Contribute Willingly

With the experience of the first day, the workflow of the second day's health check was much smoother. In the same amount of time, the team completed six households on the first day and eleven on the second day. Each person's responsibilities were clear; they quickly moved on to the next household after completing their own tasks, without waiting for the entire process to finish. With reduced waiting time, efficiency increased.

Due to the slightly elevated blood pressure of some villagers the previous day, Lim Kim Yan was cautious and did not provide any medication. On the second day, a doctor named Dr. Bikesh was specially assigned to accompany them for follow-up checks and to make decisions personally.

During the first two days, about ten volunteers took part in the checks. On the third day, since Tzu Chi did not have other arrangements at the clinic in the morning, overseas volunteers were happy to participate in the rural health check. So, there were thirteen volunteers accompanying the team, amplifying the power of love.

Lim Kim Yan divided everyone into two groups, with different people responsible for each health item. The previous day she had taken the time to teach a local volunteer, Kriti Gole, how to test blood sugar at the Tzu Chi clinic; she hoped that both groups would be competent in every aspect of the health check procedures.

"This health check focuses only on adults over eighteen years old. In addition to the health check, we also need to collect some family information." Before departure, Lim Kim Yan gathered all the volunteers to explain the precautions and instructed everyone to seize this opportunity to conduct a household survey. This included recording family members and their relationships, whether children have received vaccinations, and whether they have purchased health insurance, among other details. The goal was to leave accurate records and let love spread among the villages.

Under the scorching weather, the team walked along the rural paths without any shade from large trees. In the bright sun, everyone was drenched in sweat; they felt dizzy and exhausted. Despite their slowing pace, they remained steadfast in going forward. The visits gave them a deep understanding of the village's structure. Most of the residents are Muslims and live in brick houses. They have decent lives, and many male villagers work abroad to support their families.

Suraj’s Son

"You can go to the Tzu Chi clinic or the health center to see a doctor." After each routine check and registration, the volunteers encouraged the villagers to seek medical advice at the clinic, if they needed further examinations.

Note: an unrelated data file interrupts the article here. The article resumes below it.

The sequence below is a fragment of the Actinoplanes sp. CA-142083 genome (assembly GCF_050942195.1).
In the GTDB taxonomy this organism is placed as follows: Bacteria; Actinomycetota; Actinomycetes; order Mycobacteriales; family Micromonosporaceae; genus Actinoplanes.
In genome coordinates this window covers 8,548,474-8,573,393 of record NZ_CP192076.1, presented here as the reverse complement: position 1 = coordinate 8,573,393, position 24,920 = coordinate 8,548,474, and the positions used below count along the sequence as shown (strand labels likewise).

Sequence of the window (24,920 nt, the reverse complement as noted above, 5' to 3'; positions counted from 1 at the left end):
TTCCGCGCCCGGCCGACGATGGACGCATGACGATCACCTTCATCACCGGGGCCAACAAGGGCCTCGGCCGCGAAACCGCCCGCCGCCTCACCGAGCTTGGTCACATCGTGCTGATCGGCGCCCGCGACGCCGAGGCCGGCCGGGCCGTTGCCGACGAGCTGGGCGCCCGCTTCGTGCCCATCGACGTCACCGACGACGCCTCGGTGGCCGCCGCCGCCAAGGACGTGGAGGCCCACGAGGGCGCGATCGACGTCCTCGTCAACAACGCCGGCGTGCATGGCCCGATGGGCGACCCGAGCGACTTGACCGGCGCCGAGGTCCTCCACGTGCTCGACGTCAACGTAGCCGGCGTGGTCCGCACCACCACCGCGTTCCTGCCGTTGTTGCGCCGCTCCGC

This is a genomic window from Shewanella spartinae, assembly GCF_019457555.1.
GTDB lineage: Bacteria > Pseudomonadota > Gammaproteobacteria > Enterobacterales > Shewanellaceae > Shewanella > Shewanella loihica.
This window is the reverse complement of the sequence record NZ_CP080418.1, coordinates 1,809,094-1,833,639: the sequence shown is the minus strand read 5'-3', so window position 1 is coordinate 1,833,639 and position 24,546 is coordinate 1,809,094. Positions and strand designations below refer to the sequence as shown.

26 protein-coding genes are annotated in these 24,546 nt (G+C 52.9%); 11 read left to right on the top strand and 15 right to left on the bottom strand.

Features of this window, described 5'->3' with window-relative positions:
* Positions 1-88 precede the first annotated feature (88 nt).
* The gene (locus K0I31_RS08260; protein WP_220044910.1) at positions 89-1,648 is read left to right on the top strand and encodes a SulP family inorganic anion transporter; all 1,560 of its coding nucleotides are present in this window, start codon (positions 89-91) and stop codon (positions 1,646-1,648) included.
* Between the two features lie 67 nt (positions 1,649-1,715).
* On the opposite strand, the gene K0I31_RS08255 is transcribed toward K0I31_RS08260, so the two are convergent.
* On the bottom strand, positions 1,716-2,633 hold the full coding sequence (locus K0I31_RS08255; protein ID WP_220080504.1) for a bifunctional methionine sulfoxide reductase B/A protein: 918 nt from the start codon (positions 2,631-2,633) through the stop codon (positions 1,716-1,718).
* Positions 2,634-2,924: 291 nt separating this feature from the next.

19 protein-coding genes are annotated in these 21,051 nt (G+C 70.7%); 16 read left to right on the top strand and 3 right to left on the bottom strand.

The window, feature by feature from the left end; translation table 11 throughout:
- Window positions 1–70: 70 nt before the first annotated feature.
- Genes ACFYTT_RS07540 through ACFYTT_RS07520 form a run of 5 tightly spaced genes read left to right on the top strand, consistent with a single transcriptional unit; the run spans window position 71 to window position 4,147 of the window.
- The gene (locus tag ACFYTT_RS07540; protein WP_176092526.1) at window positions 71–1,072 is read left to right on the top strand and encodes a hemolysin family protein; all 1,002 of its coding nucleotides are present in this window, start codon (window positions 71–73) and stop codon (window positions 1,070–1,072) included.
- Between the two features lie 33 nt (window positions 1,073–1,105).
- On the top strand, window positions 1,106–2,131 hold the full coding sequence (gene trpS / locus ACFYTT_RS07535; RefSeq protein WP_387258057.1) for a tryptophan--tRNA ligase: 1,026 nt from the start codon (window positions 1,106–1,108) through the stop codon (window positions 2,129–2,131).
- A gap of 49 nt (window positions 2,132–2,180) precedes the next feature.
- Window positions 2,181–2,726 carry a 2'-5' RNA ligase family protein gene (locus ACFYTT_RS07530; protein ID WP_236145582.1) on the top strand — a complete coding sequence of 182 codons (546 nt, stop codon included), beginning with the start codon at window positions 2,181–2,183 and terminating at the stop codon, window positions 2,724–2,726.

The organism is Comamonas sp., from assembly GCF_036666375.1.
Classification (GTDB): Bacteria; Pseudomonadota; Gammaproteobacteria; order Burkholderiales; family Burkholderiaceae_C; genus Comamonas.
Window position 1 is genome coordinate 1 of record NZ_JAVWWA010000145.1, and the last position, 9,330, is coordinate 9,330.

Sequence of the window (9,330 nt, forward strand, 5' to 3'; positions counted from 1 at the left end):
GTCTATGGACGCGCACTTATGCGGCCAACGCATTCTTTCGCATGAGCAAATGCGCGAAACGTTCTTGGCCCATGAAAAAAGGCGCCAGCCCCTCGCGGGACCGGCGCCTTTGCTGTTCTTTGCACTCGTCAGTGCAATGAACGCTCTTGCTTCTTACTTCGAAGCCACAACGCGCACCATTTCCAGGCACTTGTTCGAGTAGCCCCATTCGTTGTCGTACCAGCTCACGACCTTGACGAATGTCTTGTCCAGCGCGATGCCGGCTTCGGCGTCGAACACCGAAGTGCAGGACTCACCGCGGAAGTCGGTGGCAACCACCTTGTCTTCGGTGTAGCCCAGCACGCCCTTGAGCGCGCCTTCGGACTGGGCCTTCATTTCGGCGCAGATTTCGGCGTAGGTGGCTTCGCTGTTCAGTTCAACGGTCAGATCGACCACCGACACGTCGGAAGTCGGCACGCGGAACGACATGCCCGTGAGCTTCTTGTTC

A 23-year-old young man named Suraj waited and repeatedly urged the volunteers to visit his home. His three-year-old son had undergone surgery, but his condition had not improved.

As promised, the volunteers visited and discovered that he had a three-year-old son whose head had been growing larger since he was two months old. Seeing the visibly abnormal child and the worried parents, the volunteers could not bear it. They recorded detailed information and planned to provide help.



Sujit, a local volunteer who usually occupies himself with general affairs, held a ruler in his hand. It was originally used to measure shelves in cargo containers, but now had the added function of measuring height. He could not hide his joy and sense of achievement as he shared with everyone: "Although I haven't received much formal education, I can unleash my infinite potential within Tzu Chi. Just like this ruler in my hand, seizing opportunities and being multifunctional."


Put on Volunteer Vests

Every day, new volunteers joined the health check team, and Lim Kim Yan continued to accompany them, teaching and guiding them with dedication. The volunteers never stopped learning, and they have established good understanding among themselves; they keep their positions and serve the villagers with the utmost sincerity.

On April 20, the fifth day of the health check, the volunteers walked under the scorching heat, with the hot wind blowing dust uncomfortably. Nonetheless, they formed their groups as usual, going door to door, introducing Tzu Chi, and briefly explaining the purpose of the health check. The work continued in proper form.

Hari squatted down to help residents fill out their information; Selangor volunteer Liao Yue-hong (廖月紅) held up a thick piece of cardboard to shield him from the sun. Sachin Pandey, a 21-year-old Tzu Chi Youth member participating in medical team activities for the first time, was influenced by the good deeds around him. He used his folder to fan the villagers and provide relief from the heat. Moreover, selfless love can always infect others. On the 24th, Sachin Pandey brought his friend Brijesh Goswani to contribute. One young person after another put on volunteer vests, creating ripples of kindness that spread layer by layer.